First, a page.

I met Mark when my children were young, after he joined the dental practice of my uncle who treated adults (me among them). Although he, too, cared for adults, Mark specialized in work with children at that time.  My kids must have been among the first patients in his new office.

The years passed and eventually my uncle retired. When Mark began working on my teeth, I appreciated his dedication to his art, a passion for precision and perfection that guaranteed my dental needs would be well met, from cavities to crowns, with meticulous attention to detail and innovation.  He was available and supportive. One of the last things I did before moving to France was to collect a copy of the full set of x-rays he had recently taken so that I could document my dental history should the need arise.

Twenty years passed.  When the publication date for my book approached, I accepted the idea of joining Facebook. I rediscovered Mark when his artwork appeared as a “Share” on a Friend’s page, announcing an opening at a gallery in New York.  The thumbnail was gorgeous.  He looked so happy, his colorful shirt such a contrast to the pristine white of his dental office attire.

I followed the links and found a thriving commitment to color and discovery.  To play.  All the vigilance in his dental practice gave way to exuberance; all the concern melted into joy.  Those same twenty years that were turning me into an author had transformed Mark into an artist.

This summer, we had an opportunity to see his acrylics in real life. He was exhibiting at the annual Westport Fine Arts Festival.  On one of those ridiculously hot, humid July days, my husband and I caught our breath and were transported into a world of balance, surprise, whimsy.  Inspired by Independence Day, Mark had just completed a painting of an American flag.  Its stripes complemented the lively curves of his lilies; its colors blended beautifully with each other, as well as with the explorations in hues and tones and shades that characterized his more abstract works.  I could not decide which I liked “best”; so many were so compelling.  A range of palettes as well as brushstrokes stood before me.  Yet each work had its own integrity.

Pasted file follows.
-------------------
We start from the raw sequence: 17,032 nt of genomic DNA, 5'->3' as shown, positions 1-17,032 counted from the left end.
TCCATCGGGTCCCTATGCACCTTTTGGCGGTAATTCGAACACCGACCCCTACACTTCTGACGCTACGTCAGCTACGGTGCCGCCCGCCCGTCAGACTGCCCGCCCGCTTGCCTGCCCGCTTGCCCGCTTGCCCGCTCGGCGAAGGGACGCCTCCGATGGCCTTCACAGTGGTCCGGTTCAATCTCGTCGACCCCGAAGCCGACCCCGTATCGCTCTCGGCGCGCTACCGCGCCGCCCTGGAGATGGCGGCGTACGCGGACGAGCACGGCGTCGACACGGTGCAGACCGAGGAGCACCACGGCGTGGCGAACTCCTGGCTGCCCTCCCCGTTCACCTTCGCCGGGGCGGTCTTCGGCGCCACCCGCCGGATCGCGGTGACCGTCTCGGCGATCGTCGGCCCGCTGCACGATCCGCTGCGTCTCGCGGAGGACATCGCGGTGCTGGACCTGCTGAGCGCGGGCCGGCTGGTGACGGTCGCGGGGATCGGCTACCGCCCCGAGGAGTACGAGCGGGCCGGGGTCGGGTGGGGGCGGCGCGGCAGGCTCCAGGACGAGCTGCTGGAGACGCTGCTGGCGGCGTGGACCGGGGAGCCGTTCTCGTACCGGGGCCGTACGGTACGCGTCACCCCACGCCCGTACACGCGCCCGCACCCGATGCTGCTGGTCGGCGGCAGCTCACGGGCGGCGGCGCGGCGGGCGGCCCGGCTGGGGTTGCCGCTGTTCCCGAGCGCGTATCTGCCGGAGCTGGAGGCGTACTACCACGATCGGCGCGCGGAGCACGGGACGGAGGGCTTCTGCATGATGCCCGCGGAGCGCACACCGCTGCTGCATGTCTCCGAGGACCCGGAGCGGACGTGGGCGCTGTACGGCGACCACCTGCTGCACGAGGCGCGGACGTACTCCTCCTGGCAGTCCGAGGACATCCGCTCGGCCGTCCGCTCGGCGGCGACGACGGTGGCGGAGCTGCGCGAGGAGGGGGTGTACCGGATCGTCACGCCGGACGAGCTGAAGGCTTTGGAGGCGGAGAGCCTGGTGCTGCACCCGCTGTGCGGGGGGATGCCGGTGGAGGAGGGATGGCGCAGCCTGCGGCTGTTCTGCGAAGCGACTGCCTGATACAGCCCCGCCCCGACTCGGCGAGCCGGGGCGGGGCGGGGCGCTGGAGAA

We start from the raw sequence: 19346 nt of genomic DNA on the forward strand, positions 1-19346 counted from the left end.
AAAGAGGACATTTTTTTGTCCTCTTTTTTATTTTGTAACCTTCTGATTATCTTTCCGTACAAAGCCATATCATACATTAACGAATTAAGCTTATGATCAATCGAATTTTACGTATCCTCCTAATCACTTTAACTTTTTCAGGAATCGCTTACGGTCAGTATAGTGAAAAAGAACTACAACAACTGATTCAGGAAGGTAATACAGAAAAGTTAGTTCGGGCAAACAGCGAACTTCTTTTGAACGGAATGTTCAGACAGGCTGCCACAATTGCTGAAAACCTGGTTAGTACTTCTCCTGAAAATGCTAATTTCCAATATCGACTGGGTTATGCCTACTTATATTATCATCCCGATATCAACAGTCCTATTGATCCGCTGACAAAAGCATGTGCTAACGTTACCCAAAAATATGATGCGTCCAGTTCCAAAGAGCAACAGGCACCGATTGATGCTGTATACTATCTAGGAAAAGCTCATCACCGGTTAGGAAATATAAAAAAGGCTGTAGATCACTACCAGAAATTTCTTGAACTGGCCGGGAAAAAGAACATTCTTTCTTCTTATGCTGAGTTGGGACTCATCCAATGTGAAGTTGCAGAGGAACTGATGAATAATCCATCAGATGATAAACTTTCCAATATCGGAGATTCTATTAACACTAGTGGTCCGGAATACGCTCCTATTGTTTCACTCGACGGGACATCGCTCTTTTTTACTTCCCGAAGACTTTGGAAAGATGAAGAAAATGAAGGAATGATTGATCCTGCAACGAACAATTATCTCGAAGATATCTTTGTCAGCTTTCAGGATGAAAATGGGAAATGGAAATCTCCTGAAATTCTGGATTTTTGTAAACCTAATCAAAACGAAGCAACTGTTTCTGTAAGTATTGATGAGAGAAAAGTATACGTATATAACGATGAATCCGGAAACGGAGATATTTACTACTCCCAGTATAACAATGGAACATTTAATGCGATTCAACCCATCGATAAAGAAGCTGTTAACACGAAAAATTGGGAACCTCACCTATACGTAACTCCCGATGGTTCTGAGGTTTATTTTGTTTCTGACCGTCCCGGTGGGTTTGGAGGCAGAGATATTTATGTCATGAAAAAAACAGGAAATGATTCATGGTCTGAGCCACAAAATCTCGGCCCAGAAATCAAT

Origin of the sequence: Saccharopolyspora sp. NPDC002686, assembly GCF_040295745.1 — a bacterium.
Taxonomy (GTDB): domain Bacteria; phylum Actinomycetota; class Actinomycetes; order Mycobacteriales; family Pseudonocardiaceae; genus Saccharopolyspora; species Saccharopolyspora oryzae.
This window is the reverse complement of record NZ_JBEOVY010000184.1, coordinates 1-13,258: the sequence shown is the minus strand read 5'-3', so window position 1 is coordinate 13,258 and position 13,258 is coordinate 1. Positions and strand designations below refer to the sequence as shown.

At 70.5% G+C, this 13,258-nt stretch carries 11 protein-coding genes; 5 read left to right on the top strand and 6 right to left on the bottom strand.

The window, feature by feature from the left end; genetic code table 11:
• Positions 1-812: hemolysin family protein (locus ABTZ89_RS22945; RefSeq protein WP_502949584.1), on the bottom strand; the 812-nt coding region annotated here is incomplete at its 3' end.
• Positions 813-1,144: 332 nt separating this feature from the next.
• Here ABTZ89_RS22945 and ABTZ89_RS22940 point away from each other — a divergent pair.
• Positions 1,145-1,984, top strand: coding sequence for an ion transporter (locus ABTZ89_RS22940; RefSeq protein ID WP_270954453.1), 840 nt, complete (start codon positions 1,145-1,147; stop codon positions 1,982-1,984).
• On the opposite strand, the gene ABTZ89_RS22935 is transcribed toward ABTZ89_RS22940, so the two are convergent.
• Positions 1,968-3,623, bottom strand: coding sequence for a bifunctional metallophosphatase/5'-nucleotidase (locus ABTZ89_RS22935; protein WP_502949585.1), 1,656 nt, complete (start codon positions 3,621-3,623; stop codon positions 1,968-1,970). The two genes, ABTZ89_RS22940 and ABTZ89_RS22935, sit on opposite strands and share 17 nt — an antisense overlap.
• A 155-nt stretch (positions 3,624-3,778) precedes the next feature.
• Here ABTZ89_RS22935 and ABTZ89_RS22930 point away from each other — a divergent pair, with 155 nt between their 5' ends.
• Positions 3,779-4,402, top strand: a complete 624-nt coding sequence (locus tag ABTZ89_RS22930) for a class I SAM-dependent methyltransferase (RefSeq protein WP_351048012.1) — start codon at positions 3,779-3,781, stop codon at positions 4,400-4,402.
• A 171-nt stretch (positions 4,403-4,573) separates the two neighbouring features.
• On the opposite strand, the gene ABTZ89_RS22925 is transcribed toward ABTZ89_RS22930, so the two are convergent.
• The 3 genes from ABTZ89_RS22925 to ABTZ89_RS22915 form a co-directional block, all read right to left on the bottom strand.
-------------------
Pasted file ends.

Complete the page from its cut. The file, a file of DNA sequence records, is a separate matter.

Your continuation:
When we learned that Mark’s art would be featured in a much larger exhibition – more than forty works displayed in a modern, open, airy and gorgeous space in a nearby library – we were unable to join him in celebrating at the opening, but the timing became a gift.  Stopping in to see the show, “Edge of Existence”, on a quiet Thursday afternoon a few days after the crowded opening, we were able to study the paintings, to read commentary, to view each gem close up and further away, to think about the works and be touched by them.  No social distractions, no jostling, no interference.  Pure ingestion of the inspiration of art. Delight and joy. The way it should be.

I smiled at the one that spilled the lilies down onto the bottom frame.  The ones in shades of gray with the perfect red punctuations. The large ones that were monochromatic.  And those that were not.  The uses of blues from midnight through Delft to lapis took my breath away.  His greens softened into teal and cerulean.  The blends and contrasts and surprises and comfort offered within the broad range of his work enchanted me.  Clearly, here was a man who had discovered a way to express the beauty inside and to share it with the world.

While I was among those who had benefited from his art and craft as a dentist, the whole world can now smile through his art.  After my return from Paris, when I had found myself living more than an hour from his practice, I eventually located another dentist who also loved his work.  Maintenance was taken care of.  But the joy of creativity and beauty is something else again. What a gift to have reconnected with my former dentist who found a magnificent well within that he can share with us all.  He loves both sides of what he does and is, indeed, thus doubly blessed.  Loving what you do can be very real.